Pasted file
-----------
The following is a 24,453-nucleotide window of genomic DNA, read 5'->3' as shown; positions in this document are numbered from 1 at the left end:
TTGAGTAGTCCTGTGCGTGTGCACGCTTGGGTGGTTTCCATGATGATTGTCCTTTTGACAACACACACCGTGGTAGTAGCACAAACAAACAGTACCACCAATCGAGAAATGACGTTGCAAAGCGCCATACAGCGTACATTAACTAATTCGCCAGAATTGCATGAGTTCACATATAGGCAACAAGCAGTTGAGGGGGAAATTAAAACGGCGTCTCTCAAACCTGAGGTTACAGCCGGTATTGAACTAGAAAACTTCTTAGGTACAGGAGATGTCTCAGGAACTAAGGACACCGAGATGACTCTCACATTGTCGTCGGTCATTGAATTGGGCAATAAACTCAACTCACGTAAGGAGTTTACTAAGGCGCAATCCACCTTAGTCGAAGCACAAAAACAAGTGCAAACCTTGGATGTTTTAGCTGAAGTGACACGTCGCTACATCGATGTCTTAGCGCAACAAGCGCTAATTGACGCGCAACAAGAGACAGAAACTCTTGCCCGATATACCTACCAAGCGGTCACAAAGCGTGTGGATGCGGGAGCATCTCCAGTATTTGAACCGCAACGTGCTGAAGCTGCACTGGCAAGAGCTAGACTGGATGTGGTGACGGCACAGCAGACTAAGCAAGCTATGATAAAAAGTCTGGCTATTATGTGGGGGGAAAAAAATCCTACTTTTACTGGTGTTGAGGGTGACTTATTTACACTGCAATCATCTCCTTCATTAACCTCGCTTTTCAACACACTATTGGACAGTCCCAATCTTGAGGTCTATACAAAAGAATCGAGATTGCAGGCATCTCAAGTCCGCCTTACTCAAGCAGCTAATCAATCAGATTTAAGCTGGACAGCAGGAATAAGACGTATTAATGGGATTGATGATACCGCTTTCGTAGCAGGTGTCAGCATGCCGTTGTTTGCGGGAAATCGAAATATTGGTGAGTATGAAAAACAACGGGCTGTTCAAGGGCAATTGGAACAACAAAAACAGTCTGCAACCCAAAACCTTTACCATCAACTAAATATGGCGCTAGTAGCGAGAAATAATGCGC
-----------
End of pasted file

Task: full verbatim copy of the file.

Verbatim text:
The following is a 24,453-nucleotide window of genomic DNA, read 5'->3' as shown; positions in this document are numbered from 1 at the left end:
TTGAGTAGTCCTGTGCGTGTGCACGCTTGGGTGGTTTCCATGATGATTGTCCTTTTGACAACACACACCGTGGTAGTAGCACAAACAAACAGTACCACCAATCGAGAAATGACGTTGCAAAGCGCCATACAGCGTACATTAACTAATTCGCCAGAATTGCATGAGTTCACATATAGGCAACAAGCAGTTGAGGGGGAAATTAAAACGGCGTCTCTCAAACCTGAGGTTACAGCCGGTATTGAACTAGAAAACTTCTTAGGTACAGGAGATGTCTCAGGAACTAAGGACACCGAGATGACTCTCACATTGTCGTCGGTCATTGAATTGGGCAATAAACTCAACTCACGTAAGGAGTTTACTAAGGCGCAATCCACCTTAGTCGAAGCACAAAAACAAGTGCAAACCTTGGATGTTTTAGCTGAAGTGACACGTCGCTACATCGATGTCTTAGCGCAACAAGCGCTAATTGACGCGCAACAAGAGACAGAAACTCTTGCCCGATATACCTACCAAGCGGTCACAAAGCGTGTGGATGCGGGAGCATCTCCAGTATTTGAACCGCAACGTGCTGAAGCTGCACTGGCAAGAGCTAGACTGGATGTGGTGACGGCACAGCAGACTAAGCAAGCTATGATAAAAAGTCTGGCTATTATGTGGGGGGAAAAAAATCCTACTTTTACTGGTGTTGAGGGTGACTTATTTACACTGCAATCATCTCCTTCATTAACCTCGCTTTTCAACACACTATTGGACAGTCCCAATCTTGAGGTCTATACAAAAGAATCGAGATTGCAGGCATCTCAAGTCCGCCTTACTCAAGCAGCTAATCAATCAGATTTAAGCTGGACAGCAGGAATAAGACGTATTAATGGGATTGATGATACCGCTTTCGTAGCAGGTGTCAGCATGCCGTTGTTTGCGGGAAATCGAAATATTGGTGAGTATGAAAAACAACGGGCTGTTCAAGGGCAATTGGAACAACAAAAACAGTCTGCAACCCAAAACCTTTACCATCAACTAAATATGGCGCTAGTAGCGAGAAATAATGCGC